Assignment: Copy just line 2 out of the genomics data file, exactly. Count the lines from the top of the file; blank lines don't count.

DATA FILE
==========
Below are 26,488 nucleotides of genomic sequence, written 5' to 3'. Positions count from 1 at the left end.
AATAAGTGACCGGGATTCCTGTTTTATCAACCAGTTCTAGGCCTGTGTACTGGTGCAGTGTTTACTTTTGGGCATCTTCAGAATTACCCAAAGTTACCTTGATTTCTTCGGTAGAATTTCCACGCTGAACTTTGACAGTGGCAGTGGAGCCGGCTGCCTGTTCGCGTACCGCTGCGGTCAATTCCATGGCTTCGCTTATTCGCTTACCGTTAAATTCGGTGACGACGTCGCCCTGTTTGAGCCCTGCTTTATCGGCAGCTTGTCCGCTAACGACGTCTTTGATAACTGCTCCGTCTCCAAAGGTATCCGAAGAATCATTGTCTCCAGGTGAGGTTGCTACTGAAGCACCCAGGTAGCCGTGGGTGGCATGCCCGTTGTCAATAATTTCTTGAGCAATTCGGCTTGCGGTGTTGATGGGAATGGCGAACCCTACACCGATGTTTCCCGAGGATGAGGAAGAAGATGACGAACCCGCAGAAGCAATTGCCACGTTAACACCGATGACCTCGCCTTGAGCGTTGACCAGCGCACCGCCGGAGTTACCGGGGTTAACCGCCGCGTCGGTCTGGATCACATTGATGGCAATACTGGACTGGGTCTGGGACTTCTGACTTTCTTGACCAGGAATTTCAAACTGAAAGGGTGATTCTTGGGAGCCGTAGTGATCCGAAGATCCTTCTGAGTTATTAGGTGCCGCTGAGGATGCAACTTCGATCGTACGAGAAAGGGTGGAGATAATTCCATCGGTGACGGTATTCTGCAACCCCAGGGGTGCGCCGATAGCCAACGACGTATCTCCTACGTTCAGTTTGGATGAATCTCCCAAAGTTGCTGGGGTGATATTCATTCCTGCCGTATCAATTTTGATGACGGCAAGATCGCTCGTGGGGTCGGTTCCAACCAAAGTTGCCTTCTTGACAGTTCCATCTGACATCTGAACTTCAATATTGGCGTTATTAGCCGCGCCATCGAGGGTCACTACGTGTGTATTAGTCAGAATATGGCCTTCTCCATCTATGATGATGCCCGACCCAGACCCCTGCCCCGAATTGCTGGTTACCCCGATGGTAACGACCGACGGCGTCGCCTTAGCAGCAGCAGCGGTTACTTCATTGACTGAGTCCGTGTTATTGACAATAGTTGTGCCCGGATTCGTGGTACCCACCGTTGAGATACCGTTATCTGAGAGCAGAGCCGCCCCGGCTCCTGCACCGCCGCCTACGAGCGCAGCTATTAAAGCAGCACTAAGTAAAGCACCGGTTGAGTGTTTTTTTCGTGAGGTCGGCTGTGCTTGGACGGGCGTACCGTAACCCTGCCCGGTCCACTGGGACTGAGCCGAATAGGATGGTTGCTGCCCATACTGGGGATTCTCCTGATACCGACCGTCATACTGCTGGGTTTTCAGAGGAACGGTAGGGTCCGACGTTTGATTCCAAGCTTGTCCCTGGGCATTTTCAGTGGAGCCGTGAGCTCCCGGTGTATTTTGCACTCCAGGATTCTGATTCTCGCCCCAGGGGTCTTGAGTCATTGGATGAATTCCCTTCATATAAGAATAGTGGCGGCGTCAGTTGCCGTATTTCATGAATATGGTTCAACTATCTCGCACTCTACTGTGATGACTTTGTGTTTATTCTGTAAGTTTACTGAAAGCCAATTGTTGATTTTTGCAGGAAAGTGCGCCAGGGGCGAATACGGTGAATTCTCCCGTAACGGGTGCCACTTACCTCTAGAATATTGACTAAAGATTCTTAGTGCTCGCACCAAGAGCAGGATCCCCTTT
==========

AATAAGTGACCGGGATTCCTGTTTTATCAACCAGTTCTAGGCCTGTGTACTGGTGCAGTGTTTACTTTTGGGCATCTTCAGAATTACCCAAAGTTACCTTGATTTCTTCGGTAGAATTTCCACGCTGAACTTTGACAGTGGCAGTGGAGCCGGCTGCCTGTTCGCGTACCGCTGCGGTCAATTCCATGGCTTCGCTTATTCGCTTACCGTTAAATTCGGTGACGACGTCGCCCTGTTTGAGCCCTGCTTTATCGGCAGCTTGTCCGCTAACGACGTCTTTGATAACTGCTCCGTCTCCAAAGGTATCCGAAGAATCATTGTCTCCAGGTGAGGTTGCTACTGAAGCACCCAGGTAGCCGTGGGTGGCATGCCCGTTGTCAATAATTTCTTGAGCAATTCGGCTTGCGGTGTTGATGGGAATGGCGAACCCTACACCGATGTTTCCCGAGGATGAGGAAGAAGATGACGAACCCGCAGAAGCAATTGCCACGTTAACACCGATGACCTCGCCTTGAGCGTTGACCAGCGCACCGCCGGAGTTACCGGGGTTAACCGCCGCGTCGGTCTGGATCACATTGATGGCAATACTGGACTGGGTCTGGGACTTCTGACTTTCTTGACCAGGAATTTCAAACTGAAAGGGTGATTCTTGGGAGCCGTAGTGATCCGAAGATCCTTCTGAGTTATTAGGTGCCGCTGAGGATGCAACTTCGATCGTACGAGAAAGGGTGGAGATAATTCCATCGGTGACGGTATTCTGCAACCCCAGGGGTGCGCCGATAGCCAACGACGTATCTCCTACGTTCAGTTTGGATGAATCTCCCAAAGTTGCTGGGGTGATATTCATTCCTGCCGTATCAATTTTGATGACGGCAAGATCGCTCGTGGGGTCGGTTCCAACCAAAGTTGCCTTCTTGACAGTTCCATCTGACATCTGAACTTCAATATTGGCGTTATTAGCCGCGCCATCGAGGGTCACTACGTGTGTATTAGTCAGAATATGGCCTTCTCCATCTATGATGATGCCCGACCCAGACCCCTGCCCCGAATTGCTGGTTACCCCGATGGTAACGACCGACGGCGTCGCCTTAGCAGCAGCAGCGGTTACTTCATTGACTGAGTCCGTGTTATTGACAATAGTTGTGCCCGGATTCGTGGTACCCACCGTTGAGATACCGTTATCTGAGAGCAGAGCCGCCCCGGCTCCTGCACCGCCGCCTACGAGCGCAGCTATTAAAGCAGCACTAAGTAAAGCACCGGTTGAGTGTTTTTTTCGTGAGGTCGGCTGTGCTTGGACGGGCGTACCGTAACCCTGCCCGGTCCACTGGGACTGAGCCGAATAGGATGGTTGCTGCCCATACTGGGGATTCTCCTGATACCGACCGTCATACTGCTGGGTTTTCAGAGGAACGGTAGGGTCCGACGTTTGATTCCAAGCTTGTCCCTGGGCATTTTCAGTGGAGCCGTGAGCTCCCGGTGTATTTTGCACTCCAGGATTCTGATTCTCGCCCCAGGGGTCTTGAGTCATTGGATGAATTCCCTTCATATAAGAATAGTGGCGGCGTCAGTTGCCGTATTTCATGAATATGGTTCAACTATCTCGCACTCTACTGTGATGACTTTGTGTTTATTCTGTAAGTTTACTGAAAGCCAATTGTTGATTTTTGCAGGAAAGTGCGCCAGGGGCGAATACGGTGAATTCTCCCGTAACGGGTGCCACTTACCTCTAGAATATTGACTAAAGATTCTTAGTGCTCGCACCAAGAGCAGGATCCCCTTT